Replicating earlier findings7, multiple MHC markers showed strong association with ulcerative colitis in panel 1 (Supplementary Fig. 4 online). Association peaked around rs6927022 (P = 4.7 × 10−8) in a 400-kb haplotype block containing BTNL2 and the HLA loci HLA-DQA1, HLA-DRA, HLA-DRB5 and HLA-DRB1, and was independently replicated (Table 1; rs6927022 could not be genotyped in panel 2 for technical reasons). Previous reports confirmed association between HLA-DRB1 and ulcerative colitis7,8 but did not resolve whether the causal variant lay within this or a neighboring haplotype block. Our high marker density and large panel size successfully resolved this issue: distal to the recombination hotspots, association diminished substantially, indicating that the causal variant does indeed map to this block.

Resolving the causal variant within this block is hindered by tight linkage disequilibrium (LD). Association between BTNL2 variants and ulcerative colitis in Japanese populations was explained by LD with HLA-DRB1*1502 (ref. 9). We stratified BTNL2 genotypes by DRB1*1502 status: clear residual association with BTNL2 (P = 0.0036 at rs9268480) suggests contribution of this gene or another in LD with it. DRB1*0103 was previously associated with ulcerative colitis, especially severe disease7,8. Whether this rare allele accounts for the signal we observed awaits formal HLA genotyping.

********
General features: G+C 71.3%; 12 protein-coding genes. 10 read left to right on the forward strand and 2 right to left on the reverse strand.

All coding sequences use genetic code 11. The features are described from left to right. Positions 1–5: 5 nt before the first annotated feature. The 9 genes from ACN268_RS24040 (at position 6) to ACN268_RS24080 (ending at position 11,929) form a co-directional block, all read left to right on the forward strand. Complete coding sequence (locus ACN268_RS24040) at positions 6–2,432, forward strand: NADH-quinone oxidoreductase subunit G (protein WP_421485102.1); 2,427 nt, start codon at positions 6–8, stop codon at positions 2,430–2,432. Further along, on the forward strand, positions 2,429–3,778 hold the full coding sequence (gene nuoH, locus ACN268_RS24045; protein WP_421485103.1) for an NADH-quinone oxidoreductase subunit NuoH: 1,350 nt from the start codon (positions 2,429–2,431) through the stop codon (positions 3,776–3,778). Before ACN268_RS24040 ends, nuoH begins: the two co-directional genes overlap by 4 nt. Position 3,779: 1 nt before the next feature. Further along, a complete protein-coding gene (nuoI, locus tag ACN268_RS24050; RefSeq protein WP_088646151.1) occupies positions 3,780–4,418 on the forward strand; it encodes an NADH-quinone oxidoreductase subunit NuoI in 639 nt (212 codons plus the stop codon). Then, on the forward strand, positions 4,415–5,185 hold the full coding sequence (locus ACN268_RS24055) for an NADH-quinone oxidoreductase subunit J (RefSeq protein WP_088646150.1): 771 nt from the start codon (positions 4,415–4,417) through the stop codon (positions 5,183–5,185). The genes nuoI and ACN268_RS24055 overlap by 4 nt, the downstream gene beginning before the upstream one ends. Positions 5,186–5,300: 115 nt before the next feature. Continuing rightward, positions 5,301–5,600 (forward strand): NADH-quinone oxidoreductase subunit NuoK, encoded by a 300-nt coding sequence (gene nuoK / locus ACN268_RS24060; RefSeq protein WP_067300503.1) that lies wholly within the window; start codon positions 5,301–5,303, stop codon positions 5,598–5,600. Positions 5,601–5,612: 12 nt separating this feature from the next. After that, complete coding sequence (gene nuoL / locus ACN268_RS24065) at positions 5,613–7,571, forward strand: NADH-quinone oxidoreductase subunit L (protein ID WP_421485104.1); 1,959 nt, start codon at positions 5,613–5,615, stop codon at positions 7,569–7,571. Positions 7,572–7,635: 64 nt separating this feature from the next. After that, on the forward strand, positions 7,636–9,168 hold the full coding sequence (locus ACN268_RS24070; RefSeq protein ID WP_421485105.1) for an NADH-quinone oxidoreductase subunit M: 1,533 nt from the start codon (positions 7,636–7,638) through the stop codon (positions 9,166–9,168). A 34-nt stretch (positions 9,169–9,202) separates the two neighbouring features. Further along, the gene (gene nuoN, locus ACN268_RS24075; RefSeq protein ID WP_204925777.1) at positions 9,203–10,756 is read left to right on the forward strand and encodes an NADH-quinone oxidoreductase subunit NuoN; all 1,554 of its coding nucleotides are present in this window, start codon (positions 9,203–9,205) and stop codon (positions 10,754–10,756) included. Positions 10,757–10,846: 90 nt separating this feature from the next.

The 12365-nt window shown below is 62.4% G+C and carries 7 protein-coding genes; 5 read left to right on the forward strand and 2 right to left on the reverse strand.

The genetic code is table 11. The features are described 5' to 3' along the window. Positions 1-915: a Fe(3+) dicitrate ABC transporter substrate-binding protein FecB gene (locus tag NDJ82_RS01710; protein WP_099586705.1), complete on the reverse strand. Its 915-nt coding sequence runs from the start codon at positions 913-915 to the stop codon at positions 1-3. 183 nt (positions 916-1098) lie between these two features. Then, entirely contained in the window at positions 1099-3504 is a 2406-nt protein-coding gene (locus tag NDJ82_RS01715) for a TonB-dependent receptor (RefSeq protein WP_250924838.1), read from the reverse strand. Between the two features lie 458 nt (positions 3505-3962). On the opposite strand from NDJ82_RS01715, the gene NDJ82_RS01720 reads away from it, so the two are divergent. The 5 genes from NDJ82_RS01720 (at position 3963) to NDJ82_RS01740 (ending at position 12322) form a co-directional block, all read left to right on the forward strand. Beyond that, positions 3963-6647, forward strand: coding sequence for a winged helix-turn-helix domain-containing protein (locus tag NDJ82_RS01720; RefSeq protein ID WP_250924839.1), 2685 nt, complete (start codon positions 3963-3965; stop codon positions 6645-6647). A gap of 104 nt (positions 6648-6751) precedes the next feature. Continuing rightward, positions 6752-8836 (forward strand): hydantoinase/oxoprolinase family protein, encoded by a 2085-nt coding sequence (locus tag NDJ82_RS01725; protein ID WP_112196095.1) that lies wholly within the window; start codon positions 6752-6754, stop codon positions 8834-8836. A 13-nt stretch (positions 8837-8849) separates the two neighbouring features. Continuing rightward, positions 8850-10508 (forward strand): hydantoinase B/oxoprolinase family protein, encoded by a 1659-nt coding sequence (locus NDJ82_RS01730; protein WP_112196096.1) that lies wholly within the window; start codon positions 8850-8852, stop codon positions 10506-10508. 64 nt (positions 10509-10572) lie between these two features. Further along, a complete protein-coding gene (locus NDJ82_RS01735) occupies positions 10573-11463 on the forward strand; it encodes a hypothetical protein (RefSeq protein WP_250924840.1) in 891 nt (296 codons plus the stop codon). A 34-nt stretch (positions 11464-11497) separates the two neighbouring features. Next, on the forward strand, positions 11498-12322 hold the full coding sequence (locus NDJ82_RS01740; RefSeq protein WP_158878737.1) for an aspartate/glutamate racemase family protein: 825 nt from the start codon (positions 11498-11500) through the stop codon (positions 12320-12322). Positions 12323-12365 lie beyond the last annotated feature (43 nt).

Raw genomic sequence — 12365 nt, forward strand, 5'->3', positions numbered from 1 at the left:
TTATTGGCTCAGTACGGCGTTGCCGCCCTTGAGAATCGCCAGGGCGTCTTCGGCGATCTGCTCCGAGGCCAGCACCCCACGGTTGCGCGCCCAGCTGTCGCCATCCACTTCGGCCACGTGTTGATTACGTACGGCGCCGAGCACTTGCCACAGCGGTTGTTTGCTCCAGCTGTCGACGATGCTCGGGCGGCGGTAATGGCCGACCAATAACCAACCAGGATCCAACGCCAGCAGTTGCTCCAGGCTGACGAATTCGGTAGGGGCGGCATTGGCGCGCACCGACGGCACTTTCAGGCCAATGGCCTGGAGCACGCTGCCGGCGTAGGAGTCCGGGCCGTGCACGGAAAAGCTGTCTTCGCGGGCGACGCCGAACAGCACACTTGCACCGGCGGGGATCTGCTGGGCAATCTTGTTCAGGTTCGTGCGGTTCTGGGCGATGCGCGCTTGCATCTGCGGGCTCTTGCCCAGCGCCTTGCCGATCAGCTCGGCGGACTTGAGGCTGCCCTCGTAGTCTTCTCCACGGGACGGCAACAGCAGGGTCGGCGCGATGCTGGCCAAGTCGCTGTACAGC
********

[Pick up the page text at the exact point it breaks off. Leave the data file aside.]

To clarify genetic correlations between ulcerative colitis and Crohn’s disease, we partitioned WTCCC Crohn’s disease cases into colonic-only (n = 501) and ileal-only (n = 534) subphenotypes, and implemented a ‘within-cases’ test of association on the GWAS data (Supplementary Methods). We found that multiple HLA markers within the 400-kb block identified in our ulcerative colitis scan were significantly associated with colonic Crohn’s disease, peaking at rs3129872 (P = 6.8 × 10−9, HLA-DRA). This corroborates previous association between HLA-DRB1*0103 and colonic Crohn’s disease10 and refines the signal to this haplotype block. Compared to healthy controls (MAF = 0.292), the allele frequency at rs3129872 was significantly elevated in colonic Crohn’s disease cases (P = 4.8 × 10−4, MAF = 0.347) and reduced in ileal cases (P = 5.18 × 10−5, MAF = 0.231). We nominally replicated this association (P = 9.7 × 10−3) in our smaller Crohn’s disease replication cohort (Supplementary Table 5 online). Thus, determinants within this haplotype block both increase risk of ulcerative colitis and colon-only Crohn’s disease and decrease risk of small bowel Crohn’s disease. This suggests shared pathogenic mechanisms for colonic forms of IBD distinct from small bowel inflammation.

The third replicable locus detected in the nsSNP scan was MST1 on chromosome 3p21, a region also associated with Crohn’s disease4,11. nsSNP rs3197999 (Ppanel 1+2 = 6.0 × 10−6​; Table 1) results in amino acid change R689C. We subsequently genotyped 20 SNPs tagging the MST1 locus and seven nsSNPs from surrounding genes with MAF > 0.02, capturing (r2 > 0.8) 70/73 Hapmap SNPs from the 193-kb haplotype block encompassing this locus and 86/93 and 122/136 HapMap SNPs from the 301-kb and 279-kb flanking blocks, respectively. Association peaked at MST1 (Supplementary Table 4). Conditional regression analysis showed a marginally significant haplotype effect with rs34823813 and rs9853352. The latter two SNPs in RNF123 and IHPK1 are within the same haplotype block as MST1 and are in strong LD (r2 = 0.95). Although their contribution to ulcerative colitis risk cannot be excluded, the evidence more strongly implicates nsSNP rs3197999 as causal or in strong LD with the causal variant at this locus. Arg689 is strongly conserved in mammals, and MST1 is known to suppress cell-mediated immunity by down-regulating IL-12 (ref. 12).